The King Cotton Hotel had faded by the 1960s, and the Greensboro Redevelopment Commission bought the property. In 1971 the hotel was razed by implosion and more history was revealed: Someone found an old bayonet buried in the rubble, possibly left there since before the Civil War, when it was the site of an inn. Five years later, the newspaper moved into a state-of-the-art headquarters and press complex.

The News & Record itself is the product of two local papers more than a century old. The Greensboro Daily News and The Greensboro Daily Record were separate companies until the News bought the Record in 1930. In 1965, Landmark Communications of Norfolk, Va., bought the two papers, and in March 1984 they were merged into one morning publication, the Greensboro News & Record. BH Media bought the newspaper in 2013.

The company’s owners say that after the current building is sold, its news and advertising staff will move into a new space in or near downtown.

Special delivery
The newspaper’s site and the 3.5 acres next to the property on Church and Washington streets, which is owned by Commonwealth Building Co., a part of former owner Landmark, could be combined for a roughly 10-acre development spanning a prime city parcel between East Market and Washington streets.

The blocks includes plenty of road access thanks to Hughes Street, which divides the properties from east to west and equal to the three blocks between North Greene and North Elm streets that include both Lincoln Financial towers, the Center Pointe office and condo tower and the Greensboro Marriott Downtown hotel with its adjoining parking deck.

Hundreds of millions of dollars of development is underway or in the pipeline in the northern end of downtown, and Matheny said this is a unique opportunity to put a real estate centerpiece a block from Elm Street, downtown’s backbone.

“We don’t have another site in downtown Greensboro with one or two owners that could be 6 1/2 to almost 10 acres,” Matheny said.

Greensboro has several developers with pockets deep enough to buy and build on the News & Record’s site.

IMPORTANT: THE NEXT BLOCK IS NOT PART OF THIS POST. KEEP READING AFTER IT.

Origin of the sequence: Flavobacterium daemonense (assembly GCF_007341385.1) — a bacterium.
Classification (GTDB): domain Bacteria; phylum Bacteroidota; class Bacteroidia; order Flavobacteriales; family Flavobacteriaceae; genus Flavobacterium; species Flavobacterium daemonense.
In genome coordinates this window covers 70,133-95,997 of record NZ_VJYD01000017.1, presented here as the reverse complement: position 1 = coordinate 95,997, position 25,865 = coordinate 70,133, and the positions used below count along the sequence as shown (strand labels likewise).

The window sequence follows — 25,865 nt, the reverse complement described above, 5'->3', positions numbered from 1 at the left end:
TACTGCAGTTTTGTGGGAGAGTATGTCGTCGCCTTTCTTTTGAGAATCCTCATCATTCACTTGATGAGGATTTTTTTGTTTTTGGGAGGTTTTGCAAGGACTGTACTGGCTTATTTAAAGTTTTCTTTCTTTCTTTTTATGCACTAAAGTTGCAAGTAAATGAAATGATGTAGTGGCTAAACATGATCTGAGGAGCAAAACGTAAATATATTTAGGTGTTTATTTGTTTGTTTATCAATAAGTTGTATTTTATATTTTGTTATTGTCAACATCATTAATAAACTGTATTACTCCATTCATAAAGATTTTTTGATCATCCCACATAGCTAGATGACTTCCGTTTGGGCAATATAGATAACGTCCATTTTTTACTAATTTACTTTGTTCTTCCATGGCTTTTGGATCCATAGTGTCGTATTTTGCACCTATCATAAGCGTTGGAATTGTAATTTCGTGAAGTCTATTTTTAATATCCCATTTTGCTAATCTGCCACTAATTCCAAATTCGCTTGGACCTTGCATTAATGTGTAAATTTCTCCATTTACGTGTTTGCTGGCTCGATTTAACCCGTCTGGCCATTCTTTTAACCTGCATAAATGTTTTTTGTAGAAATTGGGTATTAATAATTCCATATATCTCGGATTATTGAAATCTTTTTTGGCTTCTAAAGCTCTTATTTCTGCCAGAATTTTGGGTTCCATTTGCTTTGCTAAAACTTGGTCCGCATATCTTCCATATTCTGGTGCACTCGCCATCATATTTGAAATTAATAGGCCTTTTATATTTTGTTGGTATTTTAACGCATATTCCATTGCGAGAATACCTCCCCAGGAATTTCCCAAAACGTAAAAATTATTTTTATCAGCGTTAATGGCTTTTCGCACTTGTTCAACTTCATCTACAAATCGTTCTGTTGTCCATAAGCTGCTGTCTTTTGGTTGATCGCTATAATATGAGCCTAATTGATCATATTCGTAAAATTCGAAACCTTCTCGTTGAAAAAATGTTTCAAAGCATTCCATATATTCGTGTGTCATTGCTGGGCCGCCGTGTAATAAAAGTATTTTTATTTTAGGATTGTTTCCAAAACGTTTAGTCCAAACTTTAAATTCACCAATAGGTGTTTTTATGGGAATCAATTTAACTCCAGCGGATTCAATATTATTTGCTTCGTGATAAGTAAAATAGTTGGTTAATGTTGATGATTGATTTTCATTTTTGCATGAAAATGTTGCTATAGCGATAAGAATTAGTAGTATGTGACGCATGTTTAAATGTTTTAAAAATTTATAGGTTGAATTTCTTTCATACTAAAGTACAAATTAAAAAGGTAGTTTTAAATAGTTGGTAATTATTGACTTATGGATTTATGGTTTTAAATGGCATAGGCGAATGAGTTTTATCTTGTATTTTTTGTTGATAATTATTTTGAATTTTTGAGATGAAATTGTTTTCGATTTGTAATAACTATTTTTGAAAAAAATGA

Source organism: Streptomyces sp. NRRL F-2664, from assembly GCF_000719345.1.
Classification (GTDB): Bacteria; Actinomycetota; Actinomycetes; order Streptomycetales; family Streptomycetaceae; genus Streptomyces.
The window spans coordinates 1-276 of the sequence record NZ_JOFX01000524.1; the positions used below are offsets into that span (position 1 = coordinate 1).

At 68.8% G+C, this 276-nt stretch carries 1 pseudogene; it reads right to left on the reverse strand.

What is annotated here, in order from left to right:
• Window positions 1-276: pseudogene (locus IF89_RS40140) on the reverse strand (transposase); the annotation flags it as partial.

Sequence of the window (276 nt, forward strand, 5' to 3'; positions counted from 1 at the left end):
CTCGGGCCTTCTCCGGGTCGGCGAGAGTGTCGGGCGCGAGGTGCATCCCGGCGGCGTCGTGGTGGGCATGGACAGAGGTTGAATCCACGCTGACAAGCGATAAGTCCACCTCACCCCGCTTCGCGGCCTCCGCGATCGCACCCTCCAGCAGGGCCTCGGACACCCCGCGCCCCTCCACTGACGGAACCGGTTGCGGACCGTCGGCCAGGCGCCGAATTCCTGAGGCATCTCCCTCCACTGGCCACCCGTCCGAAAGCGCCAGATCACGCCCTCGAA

The 6.7 acres is valued on Guilford County tax rolls at $9.9 million, and the company is asking $10.9 million for the property.

Other sites that once held older buildings in underdeveloped parts of downtown are now attracting tens of millions in development projects valued at tens of millions of dollars.

A public-private partnership between the city of Greensboro and the Community Foundation of Greater Greensboro is building the $78.1 million Steven Tanger Center for the Performing Arts on 5.5 acres at North Elm and Bellemeade streets.

Two blocks away, Greensboro developer Roy Carroll is building the $70 million Carroll at Bellemeade, an apartment and hotel project on 4.5 acres.

And the city plans to build an eight-story parking deck on Bellemeade, near the downtown baseball stadium that’s home to the Greensboro Grasshoppers. This 1,050-space deck would provide the foundation for a 15- to 20-story mixed-use building that city officials say Carroll is planning.

Another office building is under construction across the street, hard against the ballpark.

But properties farther south, closer to the heart of downtown, haven’t sparked many projects, though developers reportedly are planning a Westin Hotel on South Elm Street near February One Place

Carroll has been talking for a couple of years about a 561-foot skyscraper he would like to build downtown. And although he is currently juggling more than $1 billion worth of developments throughout the Southeast, including a new hotel project at a proposed ballpark in downtown High Point, Carroll said the News & Record’s site would be ideal for just about anything.

“That size property in a downtown area has potential to create its own synergy,” he said.

Dateline: Main Street
Whether it’s a small-town outfit or a big-time daily, many newspapers are situated in the heart of the communities they serve. That in itself makes their sites catalysts for revitalization.

In Greenville, S.C., for instance, a developer has taken 4 acres on Main Street once owned by The Greenville News and is building what it calls the Camperdown project, named after the city’s once-flourishing Camperdown Mill.

In addition to a new building for the newspaper, this mixed-use development will be transformative for the city, adding a 140-room hotel and 217 apartments.

By Richard M. Barron
Published October 7, 2017

From the Greensboro News and Record: